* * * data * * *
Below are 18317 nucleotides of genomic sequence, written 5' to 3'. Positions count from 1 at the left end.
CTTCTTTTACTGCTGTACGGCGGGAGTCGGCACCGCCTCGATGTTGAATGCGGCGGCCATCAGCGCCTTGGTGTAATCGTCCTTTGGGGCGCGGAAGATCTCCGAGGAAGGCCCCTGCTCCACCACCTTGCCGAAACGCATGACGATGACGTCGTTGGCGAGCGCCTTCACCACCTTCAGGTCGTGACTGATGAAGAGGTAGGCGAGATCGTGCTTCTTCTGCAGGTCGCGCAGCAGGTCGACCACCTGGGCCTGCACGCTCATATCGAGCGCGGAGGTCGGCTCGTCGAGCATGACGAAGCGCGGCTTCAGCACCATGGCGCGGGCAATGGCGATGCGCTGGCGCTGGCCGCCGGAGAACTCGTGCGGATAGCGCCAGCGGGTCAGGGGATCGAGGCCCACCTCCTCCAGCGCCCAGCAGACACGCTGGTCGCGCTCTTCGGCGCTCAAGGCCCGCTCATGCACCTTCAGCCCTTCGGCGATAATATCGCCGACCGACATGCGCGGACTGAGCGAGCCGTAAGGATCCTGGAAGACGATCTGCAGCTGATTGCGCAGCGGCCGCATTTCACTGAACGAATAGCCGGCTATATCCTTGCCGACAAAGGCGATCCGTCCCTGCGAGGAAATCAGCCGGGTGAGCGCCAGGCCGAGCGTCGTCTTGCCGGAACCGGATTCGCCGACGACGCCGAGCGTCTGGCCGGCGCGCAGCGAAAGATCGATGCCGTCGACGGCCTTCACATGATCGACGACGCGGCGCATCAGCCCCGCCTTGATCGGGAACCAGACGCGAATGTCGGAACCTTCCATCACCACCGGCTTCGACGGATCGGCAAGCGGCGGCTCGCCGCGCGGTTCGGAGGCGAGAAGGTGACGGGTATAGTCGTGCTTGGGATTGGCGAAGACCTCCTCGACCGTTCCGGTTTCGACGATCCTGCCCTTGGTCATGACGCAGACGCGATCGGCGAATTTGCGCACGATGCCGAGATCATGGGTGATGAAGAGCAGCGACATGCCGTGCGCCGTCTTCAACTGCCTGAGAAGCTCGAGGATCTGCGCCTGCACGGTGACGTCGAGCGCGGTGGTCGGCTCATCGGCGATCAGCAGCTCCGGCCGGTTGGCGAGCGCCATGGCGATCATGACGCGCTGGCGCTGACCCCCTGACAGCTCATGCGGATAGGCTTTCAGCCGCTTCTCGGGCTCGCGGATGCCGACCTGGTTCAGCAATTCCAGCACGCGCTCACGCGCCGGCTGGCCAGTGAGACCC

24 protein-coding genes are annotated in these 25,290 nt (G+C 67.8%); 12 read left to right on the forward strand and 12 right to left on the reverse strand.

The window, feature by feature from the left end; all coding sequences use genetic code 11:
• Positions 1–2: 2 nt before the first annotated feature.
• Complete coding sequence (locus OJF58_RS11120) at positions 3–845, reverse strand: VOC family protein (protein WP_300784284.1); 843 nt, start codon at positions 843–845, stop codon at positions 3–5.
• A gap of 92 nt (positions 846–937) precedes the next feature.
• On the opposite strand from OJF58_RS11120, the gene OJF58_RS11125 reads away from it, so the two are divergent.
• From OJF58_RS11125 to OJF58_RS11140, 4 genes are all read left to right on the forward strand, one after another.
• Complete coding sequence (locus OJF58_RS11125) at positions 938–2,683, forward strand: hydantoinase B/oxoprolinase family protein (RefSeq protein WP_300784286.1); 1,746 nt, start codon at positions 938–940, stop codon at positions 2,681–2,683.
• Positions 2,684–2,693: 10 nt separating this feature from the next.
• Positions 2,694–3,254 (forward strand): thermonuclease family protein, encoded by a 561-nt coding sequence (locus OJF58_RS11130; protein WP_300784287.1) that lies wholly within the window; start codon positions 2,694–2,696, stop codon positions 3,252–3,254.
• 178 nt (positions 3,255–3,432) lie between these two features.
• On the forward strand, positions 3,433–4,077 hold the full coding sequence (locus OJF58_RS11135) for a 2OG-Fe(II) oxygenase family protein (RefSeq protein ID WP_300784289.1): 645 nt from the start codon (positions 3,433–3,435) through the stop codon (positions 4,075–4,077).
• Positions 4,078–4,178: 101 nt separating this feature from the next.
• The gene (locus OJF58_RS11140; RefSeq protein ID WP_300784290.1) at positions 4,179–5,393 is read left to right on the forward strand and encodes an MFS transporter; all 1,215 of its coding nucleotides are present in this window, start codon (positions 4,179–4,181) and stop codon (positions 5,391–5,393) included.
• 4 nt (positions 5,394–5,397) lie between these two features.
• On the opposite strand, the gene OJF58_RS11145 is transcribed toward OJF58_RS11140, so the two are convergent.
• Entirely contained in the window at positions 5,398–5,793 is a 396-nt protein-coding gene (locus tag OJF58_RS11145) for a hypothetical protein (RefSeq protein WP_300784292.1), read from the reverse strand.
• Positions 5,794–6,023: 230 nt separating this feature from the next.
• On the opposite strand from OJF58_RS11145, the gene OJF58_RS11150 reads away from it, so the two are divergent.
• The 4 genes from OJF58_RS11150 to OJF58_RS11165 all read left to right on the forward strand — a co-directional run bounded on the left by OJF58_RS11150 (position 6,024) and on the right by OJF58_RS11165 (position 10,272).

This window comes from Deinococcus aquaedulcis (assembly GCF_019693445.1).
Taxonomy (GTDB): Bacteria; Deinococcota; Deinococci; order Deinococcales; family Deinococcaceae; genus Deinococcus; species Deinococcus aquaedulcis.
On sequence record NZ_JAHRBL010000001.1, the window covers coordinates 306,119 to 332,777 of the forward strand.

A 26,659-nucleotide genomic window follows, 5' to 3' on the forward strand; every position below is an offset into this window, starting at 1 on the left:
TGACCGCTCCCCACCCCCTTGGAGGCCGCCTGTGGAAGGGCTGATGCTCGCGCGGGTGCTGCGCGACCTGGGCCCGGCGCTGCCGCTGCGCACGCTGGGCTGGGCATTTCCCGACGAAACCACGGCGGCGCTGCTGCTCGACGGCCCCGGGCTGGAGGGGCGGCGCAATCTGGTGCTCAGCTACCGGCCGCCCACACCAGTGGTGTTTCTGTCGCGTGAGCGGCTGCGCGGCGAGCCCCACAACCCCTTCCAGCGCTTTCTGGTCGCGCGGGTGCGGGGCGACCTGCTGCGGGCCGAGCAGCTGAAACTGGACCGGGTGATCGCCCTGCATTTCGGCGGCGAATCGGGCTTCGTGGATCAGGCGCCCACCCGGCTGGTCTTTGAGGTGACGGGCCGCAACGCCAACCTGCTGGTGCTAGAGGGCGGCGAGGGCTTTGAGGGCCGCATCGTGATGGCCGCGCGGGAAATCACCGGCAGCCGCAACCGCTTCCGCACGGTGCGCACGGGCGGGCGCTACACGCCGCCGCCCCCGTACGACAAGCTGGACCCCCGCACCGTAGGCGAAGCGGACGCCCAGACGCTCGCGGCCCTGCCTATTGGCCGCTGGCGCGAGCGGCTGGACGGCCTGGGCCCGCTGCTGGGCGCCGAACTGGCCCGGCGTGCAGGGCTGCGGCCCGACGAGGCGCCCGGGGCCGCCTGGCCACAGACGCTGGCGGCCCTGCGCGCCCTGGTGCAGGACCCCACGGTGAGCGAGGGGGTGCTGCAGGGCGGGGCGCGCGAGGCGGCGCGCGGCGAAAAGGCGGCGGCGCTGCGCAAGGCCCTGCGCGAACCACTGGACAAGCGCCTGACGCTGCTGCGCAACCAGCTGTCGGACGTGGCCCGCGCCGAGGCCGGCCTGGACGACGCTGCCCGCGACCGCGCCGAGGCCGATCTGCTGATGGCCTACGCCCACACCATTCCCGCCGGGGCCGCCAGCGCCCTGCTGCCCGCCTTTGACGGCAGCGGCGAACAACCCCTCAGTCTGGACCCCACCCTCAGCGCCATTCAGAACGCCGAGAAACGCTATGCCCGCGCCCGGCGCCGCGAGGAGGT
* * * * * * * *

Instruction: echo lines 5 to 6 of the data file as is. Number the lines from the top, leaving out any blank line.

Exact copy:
• Positions 1–2: 2 nt before the first annotated feature.
• Complete coding sequence (locus OJF58_RS11120) at positions 3–845, reverse strand: VOC family protein (protein WP_300784284.1); 843 nt, start codon at positions 843–845, stop codon at positions 3–5.